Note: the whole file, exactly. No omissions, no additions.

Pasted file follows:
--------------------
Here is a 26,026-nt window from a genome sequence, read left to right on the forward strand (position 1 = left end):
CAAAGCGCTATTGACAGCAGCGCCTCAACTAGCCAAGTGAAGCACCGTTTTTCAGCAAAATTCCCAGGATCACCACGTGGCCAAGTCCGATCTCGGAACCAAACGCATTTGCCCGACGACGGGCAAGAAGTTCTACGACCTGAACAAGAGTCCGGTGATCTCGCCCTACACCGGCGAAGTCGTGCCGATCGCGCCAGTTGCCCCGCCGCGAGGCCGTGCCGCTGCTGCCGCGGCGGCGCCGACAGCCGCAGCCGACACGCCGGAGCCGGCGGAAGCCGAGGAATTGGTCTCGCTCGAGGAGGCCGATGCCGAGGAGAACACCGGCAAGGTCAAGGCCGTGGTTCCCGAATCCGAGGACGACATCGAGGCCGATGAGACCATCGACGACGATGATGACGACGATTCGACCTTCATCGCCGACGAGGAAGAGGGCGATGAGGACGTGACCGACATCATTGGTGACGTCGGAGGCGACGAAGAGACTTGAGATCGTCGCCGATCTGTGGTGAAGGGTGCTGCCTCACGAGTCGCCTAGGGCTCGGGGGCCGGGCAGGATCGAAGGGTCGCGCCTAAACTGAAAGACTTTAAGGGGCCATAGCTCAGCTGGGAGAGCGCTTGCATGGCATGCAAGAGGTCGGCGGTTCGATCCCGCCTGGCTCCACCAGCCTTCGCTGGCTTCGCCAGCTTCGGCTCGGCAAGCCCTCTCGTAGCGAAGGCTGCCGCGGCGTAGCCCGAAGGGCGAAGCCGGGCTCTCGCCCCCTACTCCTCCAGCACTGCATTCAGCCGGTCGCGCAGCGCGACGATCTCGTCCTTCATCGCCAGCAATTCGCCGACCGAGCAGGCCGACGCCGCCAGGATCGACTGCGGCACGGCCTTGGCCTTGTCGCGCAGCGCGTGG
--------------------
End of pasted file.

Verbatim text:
Here is a 26,026-nt window from a genome sequence, read left to right on the forward strand (position 1 = left end):
CAAAGCGCTATTGACAGCAGCGCCTCAACTAGCCAAGTGAAGCACCGTTTTTCAGCAAAATTCCCAGGATCACCACGTGGCCAAGTCCGATCTCGGAACCAAACGCATTTGCCCGACGACGGGCAAGAAGTTCTACGACCTGAACAAGAGTCCGGTGATCTCGCCCTACACCGGCGAAGTCGTGCCGATCGCGCCAGTTGCCCCGCCGCGAGGCCGTGCCGCTGCTGCCGCGGCGGCGCCGACAGCCGCAGCCGACACGCCGGAGCCGGCGGAAGCCGAGGAATTGGTCTCGCTCGAGGAGGCCGATGCCGAGGAGAACACCGGCAAGGTCAAGGCCGTGGTTCCCGAATCCGAGGACGACATCGAGGCCGATGAGACCATCGACGACGATGATGACGACGATTCGACCTTCATCGCCGACGAGGAAGAGGGCGATGAGGACGTGACCGACATCATTGGTGACGTCGGAGGCGACGAAGAGACTTGAGATCGTCGCCGATCTGTGGTGAAGGGTGCTGCCTCACGAGTCGCCTAGGGCTCGGGGGCCGGGCAGGATCGAAGGGTCGCGCCTAAACTGAAAGACTTTAAGGGGCCATAGCTCAGCTGGGAGAGCGCTTGCATGGCATGCAAGAGGTCGGCGGTTCGATCCCGCCTGGCTCCACCAGCCTTCGCTGGCTTCGCCAGCTTCGGCTCGGCAAGCCCTCTCGTAGCGAAGGCTGCCGCGGCGTAGCCCGAAGGGCGAAGCCGGGCTCTCGCCCCCTACTCCTCCAGCACTGCATTCAGCCGGTCGCGCAGCGCGACGATCTCGTCCTTCATCGCCAGCAATTCGCCGACCGAGCAGGCCGACGCCGCCAGGATCGACTGCGGCACGGCCTTGGCCTTGTCGCGCAGCGCGTGG